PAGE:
My brother and his family are living in china at present. He wrote a Facebook that was on the same topic from his small city of 7 million people. Ok if I dig it up and plug it with yours? With a million or so kiwi’s offshore working these days, these subversive concepts ar becoming widespread…

              • jbc

                Sure, no problem. I’d have chosen a slightly different tone if not for the fact that Mr Kong’s post appeared to have an ignorant sting in the tail.

                The reality is that high-density living definitely has its upside. I suppose it can be very different to living in a leaky shoebox built by crooks in central Auckland.

                I could be in a house here, but the thought of losing the local amenities, being miles from the subway, and crawling through clogged backstreet traffic every day does not appeal in the slightest. In fact nothing about that idea is appealing.

                Knowing the state of the rental stock in Auckland I’d say there are many that could potentially feel the same way, given the chance.

  4. vto 4

    The most recent housing cost increases have come from this government and local governments.

    They include when Bill English put GST up by 2.5%. This meant all new dwelling rose on average about $10,000.

    And when, about 4 years ago, most local councils increased their development contributions by around $15,000 on average.

    Add those two up. It is unlikely fiddling with zoning etc will result in anything like enough to cover those incerases alone.

    The government is hypocritical. Quelle surprise….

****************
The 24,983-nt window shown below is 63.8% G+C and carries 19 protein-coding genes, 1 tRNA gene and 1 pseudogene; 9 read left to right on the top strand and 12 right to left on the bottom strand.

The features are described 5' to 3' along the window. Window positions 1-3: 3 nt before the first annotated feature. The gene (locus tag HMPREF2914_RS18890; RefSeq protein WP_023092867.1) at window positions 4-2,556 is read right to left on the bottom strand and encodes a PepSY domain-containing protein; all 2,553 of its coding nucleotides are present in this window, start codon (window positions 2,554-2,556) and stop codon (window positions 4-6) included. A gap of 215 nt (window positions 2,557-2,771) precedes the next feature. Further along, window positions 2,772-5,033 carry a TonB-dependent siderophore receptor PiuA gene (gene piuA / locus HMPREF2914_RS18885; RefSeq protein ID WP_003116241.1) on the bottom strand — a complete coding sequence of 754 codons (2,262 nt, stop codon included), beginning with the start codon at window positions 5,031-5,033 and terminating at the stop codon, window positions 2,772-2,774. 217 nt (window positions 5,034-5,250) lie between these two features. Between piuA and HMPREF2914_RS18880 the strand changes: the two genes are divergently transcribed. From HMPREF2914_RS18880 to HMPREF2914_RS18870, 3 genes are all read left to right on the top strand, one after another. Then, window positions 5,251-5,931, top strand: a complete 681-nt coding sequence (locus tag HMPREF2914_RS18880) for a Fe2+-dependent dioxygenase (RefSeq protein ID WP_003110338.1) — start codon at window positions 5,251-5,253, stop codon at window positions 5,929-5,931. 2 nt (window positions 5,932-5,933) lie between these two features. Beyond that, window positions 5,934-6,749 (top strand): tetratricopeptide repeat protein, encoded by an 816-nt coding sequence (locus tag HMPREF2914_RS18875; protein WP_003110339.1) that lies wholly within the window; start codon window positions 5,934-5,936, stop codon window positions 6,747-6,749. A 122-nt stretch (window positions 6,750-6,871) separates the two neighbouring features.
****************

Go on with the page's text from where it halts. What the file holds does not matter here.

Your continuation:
• Herodotus 4.1

      VTO you are wrong regarding the GST increase causing property to rise.
      Land prices being market driven were maintained meaning that those who develop land incurred a drop in pre GST prices. Spec homes were the same. The property market is not on a cost + basis.
      So a section or house and land package the day before GST increased was the same as the day after.
      And when, about 4 years ago, most local councils increased their development contributions by around $15,000 on average.- Where did this happen, under the law this cannot be arbitrary done the contribution must be based on additional costs associated with growth. Thanks to Rodney Hide the contribution basis paid by developers has decreased, with many contributions being standardized. reserve contributions in many cities were a % of land value now there is a standard $8k per lot be the land worth $1 of a $1m.

      • vto 4.1.1

        GST increased from 12.5% to 15%. That meant that a house and land package of say $400,000 rose to $409,000. These are the hard costs and while prices did not change overnight like beer or petrol, they do rise to meet that cost over time. I disagree that housing is not a cost+ basis. Over a timeframe that is exactly what it is. Remember that the ‘property market’ is not quite the same thing as ‘new housing’ when it comes to costs and prices.